El Gran Viraje, 25 years on
Twenty-five years ago today, Venezuela’s recently inaugurated president gave a speech. It is safe to say that few speeches have been as momentuous or significant as the one...
Twenty-five years ago today, Venezuela’s recently inaugurated president gave a speech.
It is safe to say that few speeches have been as momentuous or significant as the one Carlos Andrés Pérez gave that day. In it, Pérez announced his government’s economic plan. It marked Venezuela’s first attempt to liberalize a severely distorted, and simultaneously bankrupt economy. The set of measures included freeing the prices of public services, raising the subsidized price of gasoline, letting the market set the rate at which the dollar would sell, and lowering tariffs – your basic Washington Consensus recipe.
It was a whopper, a true paquetazo. Eleven days later, the Venezuelan public would give their verdict, and Venezuela would never again be the same.
I was a starting my economics studies at the time, and I wasn’t fully aware of the depth and braveness of the reforms Pérez was attempting. As the months went by and I studied my profession in more detail, we all realized what he was doing was unprecedented. For the first time ever, Venezuela was trying its hand at capitalism. It was also failing at it.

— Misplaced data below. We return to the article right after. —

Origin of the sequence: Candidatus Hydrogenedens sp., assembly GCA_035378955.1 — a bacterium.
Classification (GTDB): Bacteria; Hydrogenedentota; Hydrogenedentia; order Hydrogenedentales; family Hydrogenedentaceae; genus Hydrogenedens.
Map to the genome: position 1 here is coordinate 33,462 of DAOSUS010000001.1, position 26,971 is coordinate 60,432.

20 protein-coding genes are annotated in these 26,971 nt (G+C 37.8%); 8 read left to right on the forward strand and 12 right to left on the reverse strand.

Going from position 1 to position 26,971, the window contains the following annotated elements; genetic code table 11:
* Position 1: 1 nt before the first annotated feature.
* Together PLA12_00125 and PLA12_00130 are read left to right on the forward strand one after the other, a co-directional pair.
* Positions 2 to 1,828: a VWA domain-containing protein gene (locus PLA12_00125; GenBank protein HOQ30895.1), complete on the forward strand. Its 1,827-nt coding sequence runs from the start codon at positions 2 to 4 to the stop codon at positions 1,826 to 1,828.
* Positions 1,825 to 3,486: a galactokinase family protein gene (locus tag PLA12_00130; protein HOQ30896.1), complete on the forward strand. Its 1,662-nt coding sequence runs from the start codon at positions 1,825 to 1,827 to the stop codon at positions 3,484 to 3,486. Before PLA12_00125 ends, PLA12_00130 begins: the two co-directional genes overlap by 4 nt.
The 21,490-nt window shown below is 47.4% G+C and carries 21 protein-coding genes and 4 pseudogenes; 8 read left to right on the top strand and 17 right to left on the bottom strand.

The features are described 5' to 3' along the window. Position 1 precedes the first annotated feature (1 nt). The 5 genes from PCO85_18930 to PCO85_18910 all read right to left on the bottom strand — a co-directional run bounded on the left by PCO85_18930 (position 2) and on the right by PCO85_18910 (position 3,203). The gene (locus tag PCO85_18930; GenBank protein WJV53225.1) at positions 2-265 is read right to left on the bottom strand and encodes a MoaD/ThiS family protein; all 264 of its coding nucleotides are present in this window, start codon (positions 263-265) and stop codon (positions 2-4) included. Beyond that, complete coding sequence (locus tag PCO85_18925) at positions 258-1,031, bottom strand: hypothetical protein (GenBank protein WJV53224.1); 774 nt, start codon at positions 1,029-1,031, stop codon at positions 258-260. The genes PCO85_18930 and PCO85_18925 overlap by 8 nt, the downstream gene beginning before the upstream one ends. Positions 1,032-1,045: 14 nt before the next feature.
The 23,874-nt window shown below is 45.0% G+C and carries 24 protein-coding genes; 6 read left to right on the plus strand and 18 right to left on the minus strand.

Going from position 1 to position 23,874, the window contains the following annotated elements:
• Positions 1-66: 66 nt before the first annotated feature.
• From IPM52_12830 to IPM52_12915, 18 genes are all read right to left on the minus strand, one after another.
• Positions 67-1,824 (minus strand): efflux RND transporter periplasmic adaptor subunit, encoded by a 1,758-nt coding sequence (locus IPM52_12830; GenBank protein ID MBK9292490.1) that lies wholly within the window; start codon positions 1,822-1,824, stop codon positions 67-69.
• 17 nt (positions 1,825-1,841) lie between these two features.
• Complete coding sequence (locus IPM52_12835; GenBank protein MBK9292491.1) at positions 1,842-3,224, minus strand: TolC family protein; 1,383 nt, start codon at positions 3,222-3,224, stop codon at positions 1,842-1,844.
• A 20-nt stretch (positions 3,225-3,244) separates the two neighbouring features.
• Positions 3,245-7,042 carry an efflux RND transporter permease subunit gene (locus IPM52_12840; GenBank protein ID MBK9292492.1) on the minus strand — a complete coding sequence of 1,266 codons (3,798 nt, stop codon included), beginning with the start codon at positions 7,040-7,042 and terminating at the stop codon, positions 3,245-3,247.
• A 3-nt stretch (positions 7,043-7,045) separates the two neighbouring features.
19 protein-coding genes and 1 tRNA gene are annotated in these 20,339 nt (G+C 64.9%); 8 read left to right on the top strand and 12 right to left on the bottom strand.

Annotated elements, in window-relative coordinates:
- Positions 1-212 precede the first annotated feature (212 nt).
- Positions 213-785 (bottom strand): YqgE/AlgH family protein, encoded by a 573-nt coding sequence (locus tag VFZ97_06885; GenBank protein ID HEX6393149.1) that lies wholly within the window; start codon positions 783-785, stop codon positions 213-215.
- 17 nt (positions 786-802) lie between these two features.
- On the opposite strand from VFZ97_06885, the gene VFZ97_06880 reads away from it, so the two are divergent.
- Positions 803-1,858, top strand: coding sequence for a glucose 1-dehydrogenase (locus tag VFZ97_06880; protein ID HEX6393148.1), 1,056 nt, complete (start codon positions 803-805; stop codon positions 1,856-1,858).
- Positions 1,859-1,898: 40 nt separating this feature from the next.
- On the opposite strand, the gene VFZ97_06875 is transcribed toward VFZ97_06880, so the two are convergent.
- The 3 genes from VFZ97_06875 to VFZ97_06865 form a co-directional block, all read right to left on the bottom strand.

Still, the experiment marked me, along with a generation of economists and other students. For a brief moment in time, we thought this could be a country where, yes, we could argue about free trade agreements and about the right way to privatize money-wasting state companies. A country where we could discuss whether or not the newly-independent Central Bank should intervene in the currency market, or whether supply and demand should take care of the price of the dollar on their own. A country where we could think of ways of making the stock market bigger, not smaller, and where we could analyze ways to implement social policy in a targeted manner.
For my generation, Miguel, Ricardo, Moisés, Imelda, and the others became an inspiration, and for that I owe them a load of gratitude. But all that’s in the past now.
Yes, many mistakes were made, and the timing of the policy implementation was off. More emphasis should have been given to social policy.
In spite of that, twenty years of poor economic performance have proven Pérez right. We should not be ashamed to admit that the revolutionary Gran Viraje was, in a broad sense, the right way to go.
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